The MacArthur Foundation today announced its 2022 fellows, the 25 recipients of what are unofficially called “genius grants” —$800,000 prizes paid quarterly over five years, with no strings attached. The winners work in across a huge range of disciplines, from artists to attorneys and musicians to mathematicians. They include a sociologist who studies the forces that drive gun ownership, a demographer who is “building the most extensive database of population statistics in the world,” and an “astrodynamicist” working on managing traffic in space (did you know there are now almost 30,0000 human-made objects orbiting Earth?).
Among the winners is Priti Krishtel, a 44-year-old health justice lawyer who is working to reform the patent system with the goal of making medications more affordable and accessible globally. Krishtel founded the Initiative for Medicines, Access, and Knowledge (I-MAK) and is a critic of the ways that pharmaceutical companies use — or game — the patent system to extend their monopolies and delay lower-cost versions of their biggest moneymaking drugs.
“I-MAK has successfully contested patents worldwide, saving governments billions of dollars in public health spending and giving millions of people access to life-saving treatments,” the MacArthur Foundation says on its website, adding that the group publishes a series of reports detailing how drugmakers exploit the U.S. patent system.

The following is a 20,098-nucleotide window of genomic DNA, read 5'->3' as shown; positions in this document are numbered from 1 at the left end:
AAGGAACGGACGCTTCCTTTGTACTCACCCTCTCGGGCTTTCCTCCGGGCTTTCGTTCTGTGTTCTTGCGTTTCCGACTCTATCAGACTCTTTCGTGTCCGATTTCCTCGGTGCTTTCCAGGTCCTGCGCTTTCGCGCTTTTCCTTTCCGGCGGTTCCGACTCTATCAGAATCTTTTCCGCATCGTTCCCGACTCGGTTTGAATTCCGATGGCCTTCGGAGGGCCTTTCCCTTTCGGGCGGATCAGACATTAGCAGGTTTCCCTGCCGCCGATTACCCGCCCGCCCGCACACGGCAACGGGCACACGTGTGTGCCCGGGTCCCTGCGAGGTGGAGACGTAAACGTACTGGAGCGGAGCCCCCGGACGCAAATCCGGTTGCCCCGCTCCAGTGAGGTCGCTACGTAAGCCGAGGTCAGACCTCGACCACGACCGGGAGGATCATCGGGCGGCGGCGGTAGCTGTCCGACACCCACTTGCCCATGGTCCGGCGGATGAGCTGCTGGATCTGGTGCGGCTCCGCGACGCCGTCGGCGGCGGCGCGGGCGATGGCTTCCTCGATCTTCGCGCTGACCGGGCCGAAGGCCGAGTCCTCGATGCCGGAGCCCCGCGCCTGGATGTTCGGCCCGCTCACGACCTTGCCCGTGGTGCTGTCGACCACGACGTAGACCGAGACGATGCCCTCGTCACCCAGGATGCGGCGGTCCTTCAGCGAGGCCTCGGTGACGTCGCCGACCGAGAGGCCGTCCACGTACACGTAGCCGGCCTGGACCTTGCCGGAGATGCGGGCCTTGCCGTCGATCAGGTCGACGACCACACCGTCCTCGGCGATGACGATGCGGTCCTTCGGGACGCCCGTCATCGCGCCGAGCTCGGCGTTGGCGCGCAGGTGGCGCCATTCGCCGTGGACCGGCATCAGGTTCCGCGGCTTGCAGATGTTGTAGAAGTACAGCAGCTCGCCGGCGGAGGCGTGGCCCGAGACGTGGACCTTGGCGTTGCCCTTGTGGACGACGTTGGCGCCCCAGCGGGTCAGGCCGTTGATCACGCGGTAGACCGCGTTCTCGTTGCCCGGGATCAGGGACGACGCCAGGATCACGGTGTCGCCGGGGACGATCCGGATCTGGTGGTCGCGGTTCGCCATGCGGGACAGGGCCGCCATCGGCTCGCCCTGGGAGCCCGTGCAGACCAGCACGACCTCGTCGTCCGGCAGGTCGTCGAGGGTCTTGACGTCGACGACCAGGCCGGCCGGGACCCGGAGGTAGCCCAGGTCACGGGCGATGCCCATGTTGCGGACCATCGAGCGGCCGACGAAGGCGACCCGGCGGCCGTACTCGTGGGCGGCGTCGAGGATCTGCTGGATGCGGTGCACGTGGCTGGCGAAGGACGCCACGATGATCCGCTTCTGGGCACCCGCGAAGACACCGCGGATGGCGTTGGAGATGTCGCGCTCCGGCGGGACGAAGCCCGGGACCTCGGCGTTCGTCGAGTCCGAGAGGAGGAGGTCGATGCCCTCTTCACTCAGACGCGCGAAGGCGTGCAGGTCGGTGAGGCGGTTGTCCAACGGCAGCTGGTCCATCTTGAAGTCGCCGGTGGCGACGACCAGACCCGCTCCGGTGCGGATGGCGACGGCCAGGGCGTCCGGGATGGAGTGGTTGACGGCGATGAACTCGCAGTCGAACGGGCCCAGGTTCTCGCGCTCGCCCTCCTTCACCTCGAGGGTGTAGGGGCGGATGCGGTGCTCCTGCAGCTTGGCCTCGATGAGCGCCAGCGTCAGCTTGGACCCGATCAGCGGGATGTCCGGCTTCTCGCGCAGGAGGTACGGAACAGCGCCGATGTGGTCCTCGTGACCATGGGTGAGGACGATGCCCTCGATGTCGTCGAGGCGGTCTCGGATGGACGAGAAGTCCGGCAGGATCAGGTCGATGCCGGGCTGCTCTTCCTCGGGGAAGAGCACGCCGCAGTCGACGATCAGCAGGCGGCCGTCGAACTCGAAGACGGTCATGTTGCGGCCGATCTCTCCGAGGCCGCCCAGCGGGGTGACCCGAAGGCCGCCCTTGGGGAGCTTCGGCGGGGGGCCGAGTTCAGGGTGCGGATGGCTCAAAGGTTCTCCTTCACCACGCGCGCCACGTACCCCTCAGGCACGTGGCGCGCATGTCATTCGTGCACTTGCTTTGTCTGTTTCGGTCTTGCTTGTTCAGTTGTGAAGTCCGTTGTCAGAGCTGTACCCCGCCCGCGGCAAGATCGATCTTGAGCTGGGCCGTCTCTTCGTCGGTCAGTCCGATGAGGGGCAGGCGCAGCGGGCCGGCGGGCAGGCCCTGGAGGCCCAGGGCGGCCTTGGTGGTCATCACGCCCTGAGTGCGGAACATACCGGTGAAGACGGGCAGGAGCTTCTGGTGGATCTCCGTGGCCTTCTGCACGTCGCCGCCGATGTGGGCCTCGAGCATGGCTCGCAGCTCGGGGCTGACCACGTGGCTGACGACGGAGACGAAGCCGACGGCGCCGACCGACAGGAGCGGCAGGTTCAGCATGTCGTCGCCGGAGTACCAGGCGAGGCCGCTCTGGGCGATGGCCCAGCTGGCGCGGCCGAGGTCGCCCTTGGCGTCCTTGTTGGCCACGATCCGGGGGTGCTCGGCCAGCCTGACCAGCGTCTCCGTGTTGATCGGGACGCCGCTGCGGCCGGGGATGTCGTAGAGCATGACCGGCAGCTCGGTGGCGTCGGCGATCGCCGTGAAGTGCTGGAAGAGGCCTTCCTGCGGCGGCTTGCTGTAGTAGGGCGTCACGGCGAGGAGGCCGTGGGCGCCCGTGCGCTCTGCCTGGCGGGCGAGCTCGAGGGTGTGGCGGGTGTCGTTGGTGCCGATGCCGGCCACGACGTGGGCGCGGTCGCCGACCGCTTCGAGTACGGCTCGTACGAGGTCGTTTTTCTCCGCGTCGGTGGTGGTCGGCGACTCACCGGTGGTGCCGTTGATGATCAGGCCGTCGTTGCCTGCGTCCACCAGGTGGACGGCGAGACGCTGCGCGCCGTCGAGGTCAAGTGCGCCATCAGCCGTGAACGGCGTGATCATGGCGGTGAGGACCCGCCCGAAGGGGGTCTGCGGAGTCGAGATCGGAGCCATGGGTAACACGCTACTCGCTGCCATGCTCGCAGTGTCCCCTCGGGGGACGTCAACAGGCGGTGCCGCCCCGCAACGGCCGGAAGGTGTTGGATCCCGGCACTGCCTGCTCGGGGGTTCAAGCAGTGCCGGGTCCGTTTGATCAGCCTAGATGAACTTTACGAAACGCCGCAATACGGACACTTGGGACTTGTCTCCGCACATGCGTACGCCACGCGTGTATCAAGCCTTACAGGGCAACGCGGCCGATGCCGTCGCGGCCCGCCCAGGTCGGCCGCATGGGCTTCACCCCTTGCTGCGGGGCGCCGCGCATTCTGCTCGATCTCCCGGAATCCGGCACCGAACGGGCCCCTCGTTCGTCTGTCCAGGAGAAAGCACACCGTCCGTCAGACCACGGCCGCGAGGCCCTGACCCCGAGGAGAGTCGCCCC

“Patents are supposed to be a time-limited monopoly. They’re supposed to be a reward for invention,” Krishtel says in a video on the foundation site. “When we don’t have competition in the market, drug prices explode out of control. And the consequence for our health system, for patients, for families who are waiting for life-saving or life-maintaining medication, it’s personal and it comes at a huge cost to human lives.”
Read more about the MacArthur fellows at the foundation’s site or The New York Times.